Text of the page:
The man who is a pessimist before 48 knows too much; if he is an optimist after it, he knows too little.
Should Americans feel happier than they do? Despite the heroic efforts of Harvard psychology professor Steven Pinker, I remain unconvinced.
As a fellow humanist, I sympathize with Prof. Pinker’s predicament. Having amassed a bushel basket of data for his magisterial new book, Enlightenment Now,1 the good professor is perplexed: why aren’t we Americans as happy as we should be, given all the wonderful things we have in our lives? (Spoiler alert: beware of those who tell you how really, really happy you should be).
Here, I’m focusing on Pinker’s chapter, “Happiness,” which most engaged my thinking as a psychiatrist. I hasten to add that I am in broad sympathy with Prof. Pinker’s larger aims in the book, which are founded on the belief that knowledge and reason can enhance human flourishing. What humanistically inclined psychiatrist could argue with that? And yet, I am deeply skeptical of Pinker’s implicit claim that Americans ought to be happier than they are. Indeed, I think that a failure to appreciate the legitimate sources of our nation’s current sadness and angst will only delay our emotional recovery.
Pinker gives numerous examples to support his thesis that the US suffers from an “Optimism Gap.” Since 1992, Pinker notes, homicide rates in the US have declined sharply. Maternal mortality in the US has fallen dramatically since the 1950s. And Americans, on average, have been getting richer (despite the fact, as Pinker concedes, that “the rich got richer faster than the poor and middle class got richer”). Leisure time for American men and women, on average, has increased markedly since the 1960s. And, Pinker argues, for all the hand-wringing about “right-wing backlashes” the values of Western countries, including the US, have been getting “steadily more liberal” since the 1980s.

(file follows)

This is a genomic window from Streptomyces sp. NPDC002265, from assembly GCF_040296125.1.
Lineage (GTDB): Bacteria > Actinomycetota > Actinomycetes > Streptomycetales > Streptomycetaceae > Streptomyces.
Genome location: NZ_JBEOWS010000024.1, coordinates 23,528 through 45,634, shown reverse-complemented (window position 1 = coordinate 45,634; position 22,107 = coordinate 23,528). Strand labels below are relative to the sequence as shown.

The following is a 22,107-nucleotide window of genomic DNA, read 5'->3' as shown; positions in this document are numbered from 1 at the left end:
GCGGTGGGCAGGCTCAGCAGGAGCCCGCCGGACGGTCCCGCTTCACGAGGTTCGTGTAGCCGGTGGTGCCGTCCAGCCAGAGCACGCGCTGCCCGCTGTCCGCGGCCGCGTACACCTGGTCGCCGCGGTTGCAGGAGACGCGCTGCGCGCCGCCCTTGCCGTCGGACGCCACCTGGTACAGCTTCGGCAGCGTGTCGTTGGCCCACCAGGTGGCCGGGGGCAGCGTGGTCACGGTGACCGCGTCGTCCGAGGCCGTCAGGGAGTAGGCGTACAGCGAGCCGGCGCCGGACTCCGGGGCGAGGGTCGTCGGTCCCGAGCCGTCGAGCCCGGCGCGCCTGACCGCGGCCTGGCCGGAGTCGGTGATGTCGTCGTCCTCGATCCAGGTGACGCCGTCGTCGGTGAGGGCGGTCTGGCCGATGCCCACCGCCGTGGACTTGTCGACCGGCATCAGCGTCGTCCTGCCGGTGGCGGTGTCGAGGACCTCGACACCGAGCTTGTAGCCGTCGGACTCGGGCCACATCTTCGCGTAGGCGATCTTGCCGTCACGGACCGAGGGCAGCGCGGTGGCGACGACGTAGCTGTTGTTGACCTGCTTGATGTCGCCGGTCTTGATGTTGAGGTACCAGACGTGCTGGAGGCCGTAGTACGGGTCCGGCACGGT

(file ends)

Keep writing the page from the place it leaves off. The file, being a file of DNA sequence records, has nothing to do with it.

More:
So what’s to complain about? And yet, as Pinker vividly puts it, Americans “. . . seem to bitch, moan, whine, carp, and kvetch as much as ever. . . .” and the proportion of Americans who report being happy has held fairly steady for decades. Pinker notes that there has been a “slight decline” since 1972 in the proportion of Americans saying they are “very happy.” Actually, data from the 156-country 2018 World Happiness Report2 show that the US ranks 18th in the world—a significant drop from 14th place in 2017.
Dr Pies is Editor in Chief Emeritus of Psychiatric Times, and a Professor in the psychiatry departments of SUNY Upstate Medical University, Syracuse, NY and Tufts University School of Medicine, Boston.
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